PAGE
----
Sauteing the minced vegetables takes hardly any time at all, since the pieces are so small. A chopped tomato, some garlic and spices, and boom, you have a savory, slightly spicy taco filling. The sweetness of the beets, the richness and hint of bitterness from the walnuts, and a touch of miso round out a rich flavor. A few taco add-ins, like creamy avocado, tomato, lettuce and drizzles of sour cream and hot sauce, and you have a meal. Add a squeeze of lime for a little contrast, and it’s heavenly.
If you like real heat, feel free to add more. I live in Minnesota, where this might even be considered medium-hot.
Enjoy the tacos, and check out the chance to win below.
Chipotle Walnut Beet Tacos
Makes 4 tacos
3 medium beets, peeled and cubed
1/2 medium onion, quartered
1 cup walnut halves
1 medium tomato, chopped
2 tablespoons olive oil
2 garlic cloves, minced
1/4 teaspoon oregano
1/2 teaspoon chipotle powder
1 teaspoon ground cumin
1/2 teaspoon chili powder
1 teaspoon red miso
1/2 teaspoon salt
small corn or flour tortillas
Remove the plug from the Vitamix lid and secure the lid. Select Variable Speed 6 and turn on the machine. Drop the beet cubes, one at a time, through the hole in the lid, mincing each before adding the next. It goes quickly. Spread the oil in a large saute pan and place over medium high heat. Scrape the beets into the pan and stir. Set the Vitamix container up again and repeat with the onions, scrape out into the pan. Put the container back on the machine, replace the lid and turn it on. Drop the walnuts in and mince, it only takes a second, so don’t make butter.
Add the tomatoes, garlic, oregano, chipotle, cumin, chili powder, miso and salt. Mash the miso into the mixture as you stir. Stir and scrape the beet mixture for about 8 minutes,until the beets are tender and the onions are soft. When the pan gets dry and the mixture starts to brown and stick, take off the heat.
Serve hot in tortillas, with tomatoes, lettuce, avocado, cilantro, and sour cream, if desired, add hot sauce.
a Rafflecopter giveaway
It’s a big fat giveaway this month, and I’m so happy to be able to give you a shot at winning your very own brand new Vitamix! Yes, thanks to the generous folks at Vitamix, you can enter to win a 5200 model, to make all your blending dreams come true. Along with it, you’ll get a copy of my latest book, 300 Best Blender Recipes Using Your Vitamix (Robert Rose Books) and one other winner will get the book by itself. That’s the option for those of you who already have a Vitamix!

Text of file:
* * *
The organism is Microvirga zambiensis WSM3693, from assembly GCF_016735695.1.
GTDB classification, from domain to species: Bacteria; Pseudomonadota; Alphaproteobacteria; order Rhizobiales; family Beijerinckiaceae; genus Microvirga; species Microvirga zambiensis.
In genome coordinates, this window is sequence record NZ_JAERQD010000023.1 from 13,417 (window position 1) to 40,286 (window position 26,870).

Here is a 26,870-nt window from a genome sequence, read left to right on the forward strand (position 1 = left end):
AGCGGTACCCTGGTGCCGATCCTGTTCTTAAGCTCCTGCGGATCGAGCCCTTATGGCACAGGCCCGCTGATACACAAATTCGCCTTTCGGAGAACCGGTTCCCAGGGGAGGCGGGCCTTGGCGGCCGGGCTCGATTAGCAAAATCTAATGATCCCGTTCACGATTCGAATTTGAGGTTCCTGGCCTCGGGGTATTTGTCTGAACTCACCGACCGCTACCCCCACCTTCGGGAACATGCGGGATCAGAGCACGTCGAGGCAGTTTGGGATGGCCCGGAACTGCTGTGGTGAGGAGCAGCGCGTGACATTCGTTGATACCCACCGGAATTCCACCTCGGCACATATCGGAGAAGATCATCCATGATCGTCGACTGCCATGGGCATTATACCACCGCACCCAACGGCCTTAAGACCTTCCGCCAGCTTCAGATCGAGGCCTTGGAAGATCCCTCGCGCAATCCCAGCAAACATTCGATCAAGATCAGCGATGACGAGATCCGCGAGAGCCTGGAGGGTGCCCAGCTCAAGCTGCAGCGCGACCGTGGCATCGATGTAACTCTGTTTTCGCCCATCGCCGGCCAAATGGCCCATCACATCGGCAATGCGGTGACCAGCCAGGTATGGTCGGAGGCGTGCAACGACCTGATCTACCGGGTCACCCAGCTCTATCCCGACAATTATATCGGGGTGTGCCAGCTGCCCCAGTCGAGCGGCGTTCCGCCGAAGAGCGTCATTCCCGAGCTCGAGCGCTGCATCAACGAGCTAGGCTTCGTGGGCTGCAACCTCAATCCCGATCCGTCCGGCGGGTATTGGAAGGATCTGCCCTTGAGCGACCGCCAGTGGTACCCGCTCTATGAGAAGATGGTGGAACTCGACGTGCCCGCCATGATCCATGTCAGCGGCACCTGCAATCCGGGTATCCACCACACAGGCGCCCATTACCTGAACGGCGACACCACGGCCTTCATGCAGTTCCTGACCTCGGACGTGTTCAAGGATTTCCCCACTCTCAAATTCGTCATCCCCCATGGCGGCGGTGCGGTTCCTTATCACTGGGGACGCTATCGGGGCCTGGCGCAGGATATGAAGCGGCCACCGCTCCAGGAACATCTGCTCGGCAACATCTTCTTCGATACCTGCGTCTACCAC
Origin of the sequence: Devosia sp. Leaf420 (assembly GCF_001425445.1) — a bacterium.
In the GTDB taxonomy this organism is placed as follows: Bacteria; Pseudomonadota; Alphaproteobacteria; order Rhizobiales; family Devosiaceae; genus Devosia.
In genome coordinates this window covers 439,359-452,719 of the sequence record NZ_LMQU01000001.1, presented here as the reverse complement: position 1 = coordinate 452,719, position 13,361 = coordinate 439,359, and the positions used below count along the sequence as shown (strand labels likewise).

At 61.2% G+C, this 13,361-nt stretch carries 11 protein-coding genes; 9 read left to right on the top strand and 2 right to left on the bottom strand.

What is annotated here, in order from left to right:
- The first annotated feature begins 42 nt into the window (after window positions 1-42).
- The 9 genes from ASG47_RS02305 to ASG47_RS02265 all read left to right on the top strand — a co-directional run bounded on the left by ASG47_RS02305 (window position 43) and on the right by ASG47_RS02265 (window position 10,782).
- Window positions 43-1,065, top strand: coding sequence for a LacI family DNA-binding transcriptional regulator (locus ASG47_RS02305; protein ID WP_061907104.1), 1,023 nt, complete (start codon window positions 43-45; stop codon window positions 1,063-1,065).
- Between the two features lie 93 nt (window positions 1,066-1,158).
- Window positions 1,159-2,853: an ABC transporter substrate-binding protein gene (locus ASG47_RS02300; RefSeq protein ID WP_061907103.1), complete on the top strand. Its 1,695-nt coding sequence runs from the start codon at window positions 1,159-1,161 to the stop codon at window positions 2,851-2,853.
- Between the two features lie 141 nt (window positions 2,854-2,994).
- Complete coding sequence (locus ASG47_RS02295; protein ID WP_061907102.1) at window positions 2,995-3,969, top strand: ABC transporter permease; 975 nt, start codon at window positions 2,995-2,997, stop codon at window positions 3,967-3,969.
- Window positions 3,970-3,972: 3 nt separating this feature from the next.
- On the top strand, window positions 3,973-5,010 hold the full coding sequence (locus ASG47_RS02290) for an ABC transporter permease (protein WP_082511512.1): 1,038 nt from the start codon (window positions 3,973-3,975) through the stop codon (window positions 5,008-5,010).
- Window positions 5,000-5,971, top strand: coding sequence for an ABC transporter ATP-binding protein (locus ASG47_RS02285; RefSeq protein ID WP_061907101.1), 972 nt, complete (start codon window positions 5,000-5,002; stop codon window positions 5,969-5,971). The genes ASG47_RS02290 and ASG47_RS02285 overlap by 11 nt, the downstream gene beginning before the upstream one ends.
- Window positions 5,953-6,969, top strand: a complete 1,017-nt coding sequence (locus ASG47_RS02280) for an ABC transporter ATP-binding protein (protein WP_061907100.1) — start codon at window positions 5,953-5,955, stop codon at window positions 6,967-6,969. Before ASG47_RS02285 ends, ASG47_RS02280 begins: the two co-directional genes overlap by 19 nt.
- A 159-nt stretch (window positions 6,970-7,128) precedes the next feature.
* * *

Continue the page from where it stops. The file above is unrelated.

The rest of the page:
While researching and testing the recipes for 300 Best Blender Recipes, I got to put the 5200 and the Professional Series 750 through their paces. The 5200 has all the power and versatility that you need. They sell new for $449.00, and will perform for you in the kitchen for many years to come.
If you want to know more about the machine, click here to see the info on the Vitamix 5200.
I’m so excited to have the chance to get this machine into the kitchen of a lucky winner. The Vitamix is the kitchen tool that allows you to crank out everything from almond milk and walnut butter to silken pureed soups. I even created a whole body care chapter for the book, and some lush body lotions, scrubs and treatments. The 300 recipes will cover you for everything from breakfast to cocktails, and the 5200 will power through it all.
So take a look at the links below and when you get to the bottom, enter to win!
You can watch me make Fresh Almond Butter and a Creamy Cheddar Sauce in the Vitamix on Kare 11 Here.
For now, check out these blender recipes:
CLICK HERE TO ENTER TO WIN!
Happy New Year 2017!
The passing of the year is seen as a moment when change is possible. Around the world, people are throwing New Years Eve parties, and marking the moment that the calendar rolls over with toasts and revelry. But don’t dismiss January first as just a day to nurse a hangover. New Years Day is a day to mark a new beginning.
The ritual of ending one year and starting another can be a powerful catalyst for making positive changes. It can also be another time to make pointlessly grand resolutions, that probably won’t stick with you past the next weekend. If your resolutions are to eat better, New Years Day is as good a time as any to add some delicious whole foods to your diet. Pledging a complete overhaul may be too much for most people, but little pledges, like doubling your vegetable intake, or doing meatless Mondays, or even going whole grain instead of white are all simple enough to pull off. Just pick things that are do-able.